The Trafalgar Square kettle: these are the facts, I was there
In the coming days, various media and political commentators who have not done so already will have their say on the the violence seen at Trafalgar Square as night fell on the largest demonstration since the anti-Iraq war marches. It will be worth asking how many of them actually saw any of it for themselves.
These are the bare facts from inside the kettle, written neither in condemnation nor in support of any faction.
Music had been playing, protesters dancing and, in many cases, drinks flowing for hours by the time three police officers attempted to arrest one demonstrator, later said to have been caught trying to place a sticker on the Olympic countdown clock. He struggled to escape the clutches of the leading police officer, who was soon backed up by two colleagues.
The commotion attracted the attention of more and more people milling around nearby who, following a recently adopted tactic, “de-arrested” their comrade by dragging him free of the police officers and spiriting him away into the crowds.
Before the incident, there had been little or no violence in Trafalgar Square, where protesters had lit fires and were having a party. One of their number had brought along an amplifier, another had provided a microphone and, earlier in the evening, an MC had used the plinth at the base of Nelson’s Column as a stage.
After the scuffle, though, things escalated quickly. The officers, now isolated and the subject of the attentions of an increasing number of protesters, retreated to form a loose ring around the Olympic clock, where they were quickly joined by more police.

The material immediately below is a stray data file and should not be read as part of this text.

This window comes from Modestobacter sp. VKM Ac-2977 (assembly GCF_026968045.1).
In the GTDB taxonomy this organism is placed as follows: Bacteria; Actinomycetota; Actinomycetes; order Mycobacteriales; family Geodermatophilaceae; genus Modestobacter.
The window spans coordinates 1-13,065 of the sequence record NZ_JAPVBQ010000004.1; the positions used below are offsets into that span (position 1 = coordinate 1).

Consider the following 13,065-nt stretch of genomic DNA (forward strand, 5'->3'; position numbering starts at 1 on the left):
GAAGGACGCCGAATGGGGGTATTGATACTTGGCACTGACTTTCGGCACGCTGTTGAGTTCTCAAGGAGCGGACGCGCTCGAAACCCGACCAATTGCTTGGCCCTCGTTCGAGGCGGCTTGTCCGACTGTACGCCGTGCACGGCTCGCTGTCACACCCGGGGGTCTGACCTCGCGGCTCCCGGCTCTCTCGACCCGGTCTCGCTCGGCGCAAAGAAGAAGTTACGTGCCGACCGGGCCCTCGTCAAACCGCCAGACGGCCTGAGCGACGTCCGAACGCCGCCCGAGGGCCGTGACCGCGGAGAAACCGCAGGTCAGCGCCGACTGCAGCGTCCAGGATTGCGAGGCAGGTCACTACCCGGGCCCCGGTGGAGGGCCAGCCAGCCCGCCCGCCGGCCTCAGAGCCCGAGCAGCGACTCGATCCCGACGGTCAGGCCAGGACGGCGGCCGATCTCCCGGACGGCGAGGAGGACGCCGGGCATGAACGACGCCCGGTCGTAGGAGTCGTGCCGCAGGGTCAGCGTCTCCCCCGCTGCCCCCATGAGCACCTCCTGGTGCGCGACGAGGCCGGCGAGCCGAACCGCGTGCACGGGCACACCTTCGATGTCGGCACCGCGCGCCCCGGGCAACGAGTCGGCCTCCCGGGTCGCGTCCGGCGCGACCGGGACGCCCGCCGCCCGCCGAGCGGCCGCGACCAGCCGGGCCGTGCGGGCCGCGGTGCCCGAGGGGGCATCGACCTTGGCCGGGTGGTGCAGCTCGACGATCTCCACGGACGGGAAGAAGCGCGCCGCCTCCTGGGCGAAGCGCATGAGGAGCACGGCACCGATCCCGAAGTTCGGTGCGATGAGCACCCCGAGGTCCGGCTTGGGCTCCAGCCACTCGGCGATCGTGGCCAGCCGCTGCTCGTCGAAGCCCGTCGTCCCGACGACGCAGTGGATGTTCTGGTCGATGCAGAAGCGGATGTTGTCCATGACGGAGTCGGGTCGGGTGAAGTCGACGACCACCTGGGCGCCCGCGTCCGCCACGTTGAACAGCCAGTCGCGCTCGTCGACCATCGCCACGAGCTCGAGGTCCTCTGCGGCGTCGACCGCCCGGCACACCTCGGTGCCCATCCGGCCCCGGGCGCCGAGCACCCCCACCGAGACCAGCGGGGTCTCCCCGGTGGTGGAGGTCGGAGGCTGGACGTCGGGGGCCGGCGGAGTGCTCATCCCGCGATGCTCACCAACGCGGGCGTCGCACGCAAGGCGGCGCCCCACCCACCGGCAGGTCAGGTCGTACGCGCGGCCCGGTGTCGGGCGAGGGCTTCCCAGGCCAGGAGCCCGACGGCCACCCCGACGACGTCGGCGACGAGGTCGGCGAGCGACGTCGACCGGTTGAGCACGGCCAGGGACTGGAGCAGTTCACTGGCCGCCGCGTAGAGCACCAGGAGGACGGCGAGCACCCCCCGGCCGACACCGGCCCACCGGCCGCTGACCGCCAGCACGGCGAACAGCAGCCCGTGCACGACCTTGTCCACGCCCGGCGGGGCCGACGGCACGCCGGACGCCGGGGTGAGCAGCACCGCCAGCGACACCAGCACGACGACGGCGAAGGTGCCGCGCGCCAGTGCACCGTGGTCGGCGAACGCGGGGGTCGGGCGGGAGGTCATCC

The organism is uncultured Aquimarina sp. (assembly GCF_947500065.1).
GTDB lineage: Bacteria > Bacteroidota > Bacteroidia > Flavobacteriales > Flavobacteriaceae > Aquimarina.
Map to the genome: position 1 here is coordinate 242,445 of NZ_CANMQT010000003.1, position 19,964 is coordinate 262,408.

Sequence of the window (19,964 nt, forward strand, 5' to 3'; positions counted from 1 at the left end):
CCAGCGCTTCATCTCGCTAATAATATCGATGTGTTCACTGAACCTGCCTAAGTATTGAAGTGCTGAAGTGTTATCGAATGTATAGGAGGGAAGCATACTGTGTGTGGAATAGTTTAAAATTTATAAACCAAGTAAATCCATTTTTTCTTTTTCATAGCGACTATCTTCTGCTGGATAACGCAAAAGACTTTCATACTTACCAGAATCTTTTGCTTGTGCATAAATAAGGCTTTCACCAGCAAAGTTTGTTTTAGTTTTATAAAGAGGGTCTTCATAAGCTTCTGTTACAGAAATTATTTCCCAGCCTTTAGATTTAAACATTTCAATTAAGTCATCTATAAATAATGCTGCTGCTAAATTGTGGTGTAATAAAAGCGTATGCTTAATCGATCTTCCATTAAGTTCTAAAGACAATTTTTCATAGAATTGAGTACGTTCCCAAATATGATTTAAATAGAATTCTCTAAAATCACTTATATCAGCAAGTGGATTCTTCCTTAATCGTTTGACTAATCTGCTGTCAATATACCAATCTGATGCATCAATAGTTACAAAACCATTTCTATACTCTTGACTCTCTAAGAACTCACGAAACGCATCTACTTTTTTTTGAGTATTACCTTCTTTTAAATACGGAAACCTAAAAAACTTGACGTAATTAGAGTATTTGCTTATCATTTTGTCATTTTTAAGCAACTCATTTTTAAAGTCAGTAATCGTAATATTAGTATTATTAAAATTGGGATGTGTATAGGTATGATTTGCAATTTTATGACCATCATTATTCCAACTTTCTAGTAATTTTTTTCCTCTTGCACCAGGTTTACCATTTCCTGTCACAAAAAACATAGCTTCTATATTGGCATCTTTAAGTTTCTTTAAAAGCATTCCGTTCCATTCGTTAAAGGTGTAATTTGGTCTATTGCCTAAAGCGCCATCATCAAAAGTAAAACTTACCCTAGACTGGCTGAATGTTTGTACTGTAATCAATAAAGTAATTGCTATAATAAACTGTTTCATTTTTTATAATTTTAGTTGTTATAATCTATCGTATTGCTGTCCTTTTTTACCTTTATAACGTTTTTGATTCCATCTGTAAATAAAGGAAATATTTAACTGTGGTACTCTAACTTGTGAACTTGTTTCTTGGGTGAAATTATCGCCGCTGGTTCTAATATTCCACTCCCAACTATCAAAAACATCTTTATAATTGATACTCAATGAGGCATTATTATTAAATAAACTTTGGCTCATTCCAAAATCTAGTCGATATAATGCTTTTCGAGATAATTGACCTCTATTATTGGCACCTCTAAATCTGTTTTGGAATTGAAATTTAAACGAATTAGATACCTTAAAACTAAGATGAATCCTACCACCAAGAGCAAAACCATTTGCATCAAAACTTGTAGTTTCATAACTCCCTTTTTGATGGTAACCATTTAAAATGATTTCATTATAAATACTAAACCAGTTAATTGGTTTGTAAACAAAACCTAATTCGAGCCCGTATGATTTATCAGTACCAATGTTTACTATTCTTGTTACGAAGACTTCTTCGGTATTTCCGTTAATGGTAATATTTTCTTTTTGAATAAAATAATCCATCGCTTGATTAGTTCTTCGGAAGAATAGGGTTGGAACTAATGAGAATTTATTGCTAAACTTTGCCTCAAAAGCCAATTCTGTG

Within around two minutes, riot police in full gear and wielding batons and shields, began filing into the square, bolstering the police line at the bottom of the stairs and pushing back protesters towards the Column. The entry of riot police to a Square full of at least 2,000 demonstrators – many of whom had been drinking – lit the blue touch paper and major scuffles began to break out between police and protesters.
At least twice, police were ordered forward, surging into the mass of protesters, batons waving. Protesters hurled glass bottles and coins in the officers’ direction and lengths of fencing were used as battering rams to crash into police lines. One officer, whose visor was down, was hit full in the face by bottle, another had to be taken away with blood pouring from a wound on his forehead. One protester could also be heard calling out for a medic, quickly provided by police.
As protesters began chanting “shame on you”, officers forcibly cleared the steps to the north and began pushing their line deeper into the Square, apparently to retrieve lengths of fencing which some demonstrators were still desperately trying to cut free to use against them.
As the net closed and more police arrived to the south side of the Square, many demonstrators realised they were about to be trapped in a kettle and slipped away, others stayed and sat in defiance in front of the lines of riot police.
The situation gradually calmed and fireworks were let off as the protesters were split into those who wanted to melt away before the kettle could form and those who wanted to occupy Nelson’s Column.
By 11pm, the remaining protesters – hugely diminished in number – were huddled on the graffiti-stained plinth of the Column, from which police had failed to eject them. More clashes had taken place round the corner at Charing Cross, where police lines were soon set up.
As officers formed up, one girl – trying to ride her bike down towards Whitehall was hit in the back by a police officer with a shield. Officers manning the kettle said that everyone was being detained because a significant number of crimes had been committed on the Square. “Vandalism has been committed and officers have come under sustained attack. We are holding everyone here until the situation calms down and we determine who is responsible,” he said.Tagged in: #march26, cuts, kettle, met police, protest, Trafalgar Square, tuc
Recent Posts on Notebook
Latest from Independent journalists on Twitter